“Goodbye” Cole Porter – Died 15 October 1964
Cole Albert Porter (June 9, 1891 – October 15, 1964) was an American composer and songwriter. Classically trained, he was drawn towards musical theatre and after a somewhat slow start, he began to achieve success in the 1920’s. By the 1930’s he was one of the major songwriters for the Broadway musical stage, writing the lyrics as well as the music for his songs.
After a horse riding accident in 1937, he was left disabled and in constant pain. His shows of the early 1940’s did not contain the lasting hits of his earlier works, but in 1948 he made a triumphant comeback with his most successful musical, Kiss Me, Kate.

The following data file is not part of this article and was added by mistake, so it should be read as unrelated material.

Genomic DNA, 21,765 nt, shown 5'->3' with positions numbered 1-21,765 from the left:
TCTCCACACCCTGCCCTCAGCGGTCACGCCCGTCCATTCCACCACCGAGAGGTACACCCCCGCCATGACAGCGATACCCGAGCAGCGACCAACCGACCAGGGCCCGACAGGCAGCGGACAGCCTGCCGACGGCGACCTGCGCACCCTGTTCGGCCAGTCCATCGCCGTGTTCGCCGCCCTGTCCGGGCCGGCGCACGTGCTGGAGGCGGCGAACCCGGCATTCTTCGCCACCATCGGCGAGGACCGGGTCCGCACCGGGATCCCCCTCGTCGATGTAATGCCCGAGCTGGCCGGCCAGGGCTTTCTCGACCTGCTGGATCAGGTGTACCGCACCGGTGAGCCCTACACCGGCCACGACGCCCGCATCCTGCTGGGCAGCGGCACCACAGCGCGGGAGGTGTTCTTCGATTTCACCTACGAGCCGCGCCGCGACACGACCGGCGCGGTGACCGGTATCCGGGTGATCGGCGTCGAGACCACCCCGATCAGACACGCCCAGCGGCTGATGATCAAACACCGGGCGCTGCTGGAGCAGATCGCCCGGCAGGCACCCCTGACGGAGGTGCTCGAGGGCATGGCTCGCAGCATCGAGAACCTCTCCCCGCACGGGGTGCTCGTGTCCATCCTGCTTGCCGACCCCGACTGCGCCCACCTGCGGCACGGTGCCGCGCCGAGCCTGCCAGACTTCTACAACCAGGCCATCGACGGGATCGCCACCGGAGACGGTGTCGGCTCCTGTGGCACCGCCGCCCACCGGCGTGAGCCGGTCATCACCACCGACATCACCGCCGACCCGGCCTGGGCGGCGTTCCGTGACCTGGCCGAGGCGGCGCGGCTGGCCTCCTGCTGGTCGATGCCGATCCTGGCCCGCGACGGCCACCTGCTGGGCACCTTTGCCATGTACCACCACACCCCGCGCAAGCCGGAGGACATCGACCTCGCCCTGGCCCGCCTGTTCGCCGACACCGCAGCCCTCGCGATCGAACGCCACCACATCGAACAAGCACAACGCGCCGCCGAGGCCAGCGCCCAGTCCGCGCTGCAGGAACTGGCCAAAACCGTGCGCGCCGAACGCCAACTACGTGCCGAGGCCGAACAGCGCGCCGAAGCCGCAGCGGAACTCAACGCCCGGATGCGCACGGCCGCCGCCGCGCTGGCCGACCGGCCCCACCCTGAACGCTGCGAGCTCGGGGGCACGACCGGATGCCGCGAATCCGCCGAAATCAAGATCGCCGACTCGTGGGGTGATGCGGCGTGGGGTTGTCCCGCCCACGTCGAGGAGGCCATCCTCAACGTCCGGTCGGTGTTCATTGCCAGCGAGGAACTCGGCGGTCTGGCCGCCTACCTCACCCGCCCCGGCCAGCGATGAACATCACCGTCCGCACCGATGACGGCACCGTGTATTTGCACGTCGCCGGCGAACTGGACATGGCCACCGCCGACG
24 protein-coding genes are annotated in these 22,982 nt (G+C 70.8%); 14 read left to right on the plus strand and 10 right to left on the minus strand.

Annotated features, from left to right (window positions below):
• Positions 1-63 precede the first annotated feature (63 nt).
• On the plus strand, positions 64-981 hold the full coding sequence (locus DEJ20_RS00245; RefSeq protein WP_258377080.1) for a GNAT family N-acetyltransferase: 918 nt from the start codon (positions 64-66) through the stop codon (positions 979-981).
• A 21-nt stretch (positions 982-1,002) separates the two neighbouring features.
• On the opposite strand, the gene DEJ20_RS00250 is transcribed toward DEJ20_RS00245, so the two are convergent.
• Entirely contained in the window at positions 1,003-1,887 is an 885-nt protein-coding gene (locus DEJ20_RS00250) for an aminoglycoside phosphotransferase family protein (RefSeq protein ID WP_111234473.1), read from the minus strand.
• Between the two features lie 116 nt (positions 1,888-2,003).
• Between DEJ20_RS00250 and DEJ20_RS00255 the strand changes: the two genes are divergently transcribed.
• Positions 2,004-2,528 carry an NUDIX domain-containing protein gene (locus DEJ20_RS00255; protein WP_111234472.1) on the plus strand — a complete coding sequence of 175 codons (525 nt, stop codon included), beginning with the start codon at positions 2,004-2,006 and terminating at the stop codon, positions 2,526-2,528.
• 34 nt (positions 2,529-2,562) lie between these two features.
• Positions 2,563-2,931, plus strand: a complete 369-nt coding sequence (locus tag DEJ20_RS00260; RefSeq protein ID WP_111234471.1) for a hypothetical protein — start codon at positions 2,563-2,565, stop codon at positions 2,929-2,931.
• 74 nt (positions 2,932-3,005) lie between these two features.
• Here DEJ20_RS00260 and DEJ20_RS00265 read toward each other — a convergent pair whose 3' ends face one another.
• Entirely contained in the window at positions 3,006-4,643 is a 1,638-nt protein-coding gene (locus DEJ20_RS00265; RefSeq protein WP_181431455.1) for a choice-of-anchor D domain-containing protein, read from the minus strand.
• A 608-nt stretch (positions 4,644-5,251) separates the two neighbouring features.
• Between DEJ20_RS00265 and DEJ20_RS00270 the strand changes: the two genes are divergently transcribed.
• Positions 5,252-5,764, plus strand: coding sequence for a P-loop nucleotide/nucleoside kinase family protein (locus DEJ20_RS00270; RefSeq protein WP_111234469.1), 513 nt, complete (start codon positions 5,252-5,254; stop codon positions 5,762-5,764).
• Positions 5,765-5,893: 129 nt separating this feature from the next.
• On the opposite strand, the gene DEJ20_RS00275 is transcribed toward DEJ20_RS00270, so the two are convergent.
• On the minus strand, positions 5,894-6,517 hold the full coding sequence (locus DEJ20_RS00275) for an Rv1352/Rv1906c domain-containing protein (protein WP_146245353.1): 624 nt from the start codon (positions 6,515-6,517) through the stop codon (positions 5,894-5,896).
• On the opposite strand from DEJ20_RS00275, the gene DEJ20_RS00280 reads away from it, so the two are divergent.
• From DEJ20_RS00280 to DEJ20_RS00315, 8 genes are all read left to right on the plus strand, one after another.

Porter’s other musicals include Fifty Million Frenchmen, DuBarry Was a Lady, Anything Goes, Can-Can and Silk Stockings. His numerous hit songs include “Night and Day”, “I Get a Kick Out of You”, “Well, Did You Evah!”, “I’ve Got You Under My Skin”, “My Heart Belongs to Daddy” and “You’re the Top”. He also composed scores for films from the 1930’s to the 1950’s, including Born to Dance (1936), which featured the song “You’d Be So Easy to Love”, Rosalie (1937), which featured “In the Still of the Night”; High Society (1956), which included “True Love”; and Les Girls (1957).